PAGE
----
Are you someone who engages in health-promoting activities alone or with others? Perhaps you enjoy joining others to play fun board games but never considered doing easy, short exercises as a group activity. Perhaps you derive pleasure from a solitary activity, such as the card game, solitaire or one of numerous game apps that can be downloaded onto your mobile device. Most of us would agree that doing a health promoting activity alone provides an opportunity to concentrate on yourself and to be mindful of how you’re progressing in your effort to be more physically or mentally fit. It provides you with the health-promoting opportunity of self-reflection and the often sought-after solitude of peace and quiet. And for many of us who are kept busy with family life, an involved work schedule, or both, alone-time is a rare and precious commodity. Most of us would also agree, that alone-time does not necessarily take priority over time spent doing something with others. There is indeed a benefit to engaging in a health-promoting activity with someone else. In fact, partnering up with others can make for a more fulfilling journey to establishing a routine that is health promoting for all involved. What would make this particularly enjoyable is doing it with someone close to you such as people in your family or in your circle of friends. Below are examples of some activities worth doing with others.
Play a Health-promoting Game
Yoga Pretzels (see the sidebar for health-promoting buys) is described as a family activity where you learn ways to use yoga to “stretch your way to a fun and healthy lifestyle.” It is a game that my wife introduced to my kids and they love it.Observing them doing this activity together when I arrived home from work one evening compelled me to jump in and join the yoga fun. I jokingly tell others that it like the game, Twister (remember when this was popular?), without becoming twisted with the participants. It is indeed a game that can be just as fun to do with friends. A similar statement could be said for activities that are not necessarily games but are health-promoting and can be done as a family or with friends. Such activities permits you and others to have a fun and a healthy way to become more physically and mentally fit. Activities can includes those that are ordinarily done alone. Take the plank exercise I described in the previous posting.
Who Can Hold a Plank Longer?
I began doing the plank exercise during the mornings this past spring. Of course, it meant that I needed to pace myself so that I can do this exercise and then attend to my two older boys to ensure they would be ready to be drop off at school before I go to work. Of course, things do not always go perfectly well for me when I’m trying to keep my kids and myself on task in the morning. One morning, I unintentionally (as I always convince myself that it’s unintentional) slept 30 minutes longer and was hoping to squeeze the plank challenge into my routine before getting the kids up. My eldest son, age seven at the time, woke up early that morning and noticed that I was doing the exercise. He asked what I was doing and I explained it to him. His eyes lit up and he wanted to join in. My eyes lit up as well followed by an “Oh, no!” whispered to myself. For five seconds, I was hoping he would run off to brush his teeth so I could get this task out of the way. Then I remembered that he’s someone who has learned to like brief exercises because his karate instructor uses exercises, such as crunches, jumping jacks, or pushups, with him and the other students in his karate class. As you may have read in the previous posting, the plank exercise starts off as something brief. Because of its simplicity, it was an easy activity to do with my son.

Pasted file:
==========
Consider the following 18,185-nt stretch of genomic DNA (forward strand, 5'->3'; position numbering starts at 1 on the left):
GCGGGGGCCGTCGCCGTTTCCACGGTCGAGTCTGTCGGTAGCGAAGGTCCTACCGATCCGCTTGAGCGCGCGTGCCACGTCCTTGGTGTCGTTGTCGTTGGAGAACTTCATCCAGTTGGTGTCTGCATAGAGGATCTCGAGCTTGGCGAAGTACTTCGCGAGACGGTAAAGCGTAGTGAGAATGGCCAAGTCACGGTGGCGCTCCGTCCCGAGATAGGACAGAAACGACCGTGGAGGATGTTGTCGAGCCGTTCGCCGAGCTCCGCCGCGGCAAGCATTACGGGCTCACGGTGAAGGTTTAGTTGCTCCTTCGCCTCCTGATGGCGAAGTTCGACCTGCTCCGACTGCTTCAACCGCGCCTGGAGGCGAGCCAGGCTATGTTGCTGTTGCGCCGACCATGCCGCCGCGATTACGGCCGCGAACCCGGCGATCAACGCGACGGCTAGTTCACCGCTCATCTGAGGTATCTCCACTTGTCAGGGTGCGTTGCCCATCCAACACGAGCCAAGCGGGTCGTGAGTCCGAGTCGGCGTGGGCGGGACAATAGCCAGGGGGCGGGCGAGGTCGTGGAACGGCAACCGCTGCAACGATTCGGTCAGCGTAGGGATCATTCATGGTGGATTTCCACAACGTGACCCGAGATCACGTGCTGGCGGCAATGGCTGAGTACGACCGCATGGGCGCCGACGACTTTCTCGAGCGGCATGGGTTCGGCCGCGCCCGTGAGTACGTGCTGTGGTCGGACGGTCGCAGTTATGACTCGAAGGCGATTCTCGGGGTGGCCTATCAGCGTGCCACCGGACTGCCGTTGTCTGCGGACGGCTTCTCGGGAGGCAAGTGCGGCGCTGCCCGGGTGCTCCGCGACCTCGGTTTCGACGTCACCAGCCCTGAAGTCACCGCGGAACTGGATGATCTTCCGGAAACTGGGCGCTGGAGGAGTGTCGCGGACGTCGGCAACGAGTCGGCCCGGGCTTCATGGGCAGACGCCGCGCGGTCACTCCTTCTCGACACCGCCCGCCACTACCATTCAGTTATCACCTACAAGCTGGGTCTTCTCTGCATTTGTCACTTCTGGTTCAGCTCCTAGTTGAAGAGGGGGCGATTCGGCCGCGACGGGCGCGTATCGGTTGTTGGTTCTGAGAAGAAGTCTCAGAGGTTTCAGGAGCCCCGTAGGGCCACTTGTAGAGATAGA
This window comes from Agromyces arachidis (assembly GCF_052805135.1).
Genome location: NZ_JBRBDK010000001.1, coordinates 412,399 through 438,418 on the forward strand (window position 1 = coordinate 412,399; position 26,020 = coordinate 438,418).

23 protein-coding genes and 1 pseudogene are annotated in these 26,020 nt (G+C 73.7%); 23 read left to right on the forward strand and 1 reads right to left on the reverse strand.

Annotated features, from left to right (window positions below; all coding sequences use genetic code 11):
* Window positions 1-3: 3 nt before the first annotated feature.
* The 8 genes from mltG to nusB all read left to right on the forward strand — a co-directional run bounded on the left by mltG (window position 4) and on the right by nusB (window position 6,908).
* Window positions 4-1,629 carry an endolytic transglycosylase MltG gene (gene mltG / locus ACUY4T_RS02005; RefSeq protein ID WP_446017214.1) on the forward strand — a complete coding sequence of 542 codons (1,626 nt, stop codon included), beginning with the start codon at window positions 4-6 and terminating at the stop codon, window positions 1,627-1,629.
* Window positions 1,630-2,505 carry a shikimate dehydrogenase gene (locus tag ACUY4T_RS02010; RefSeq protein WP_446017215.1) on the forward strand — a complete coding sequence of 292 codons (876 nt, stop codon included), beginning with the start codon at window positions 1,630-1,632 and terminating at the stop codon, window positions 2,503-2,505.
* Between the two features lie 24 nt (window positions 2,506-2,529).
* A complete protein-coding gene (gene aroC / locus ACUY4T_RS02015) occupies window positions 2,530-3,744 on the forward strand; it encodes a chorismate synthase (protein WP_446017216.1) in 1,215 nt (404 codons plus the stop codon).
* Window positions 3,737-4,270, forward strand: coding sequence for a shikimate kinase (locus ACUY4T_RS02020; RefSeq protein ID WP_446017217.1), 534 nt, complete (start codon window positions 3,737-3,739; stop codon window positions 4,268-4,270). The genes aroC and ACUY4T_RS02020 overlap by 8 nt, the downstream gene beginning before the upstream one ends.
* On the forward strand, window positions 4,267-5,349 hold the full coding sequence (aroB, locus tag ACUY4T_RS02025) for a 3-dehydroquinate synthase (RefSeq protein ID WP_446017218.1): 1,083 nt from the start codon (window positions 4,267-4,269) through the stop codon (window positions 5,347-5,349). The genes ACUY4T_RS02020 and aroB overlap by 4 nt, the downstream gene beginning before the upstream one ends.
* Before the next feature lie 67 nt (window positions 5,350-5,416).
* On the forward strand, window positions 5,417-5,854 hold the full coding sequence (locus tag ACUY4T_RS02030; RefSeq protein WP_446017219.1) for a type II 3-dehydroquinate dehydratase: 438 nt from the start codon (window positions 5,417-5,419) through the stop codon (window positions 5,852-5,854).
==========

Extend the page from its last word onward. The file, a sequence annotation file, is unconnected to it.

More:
Since that spring morning, any time I plan to do the plank exercise and he is around, I ask him if he wants to join me. More times than not, he joins in. And it has turned out to be a fun way to start off the morning with him. It also provides me an opportunity to reinforce in him the importance of starting off the morning in a health-promoting way. I certainly have come to appreciate how much the plank exercise is much better than seeing my son start off the school mornings with watching cartoons. Beside, that’s what Saturday mornings are for 😉
Whatever the activity, remember to make it a routine that is convenient to all involved and to have fun. Also, remember this. If all involved come to know the activity as routine and fun, it will add another social dimension to your existing relationship with them. After all, doing an activity with others creates the health-promoting opportunity to deepen social ties and create a shared interest that is meaning to all 🙂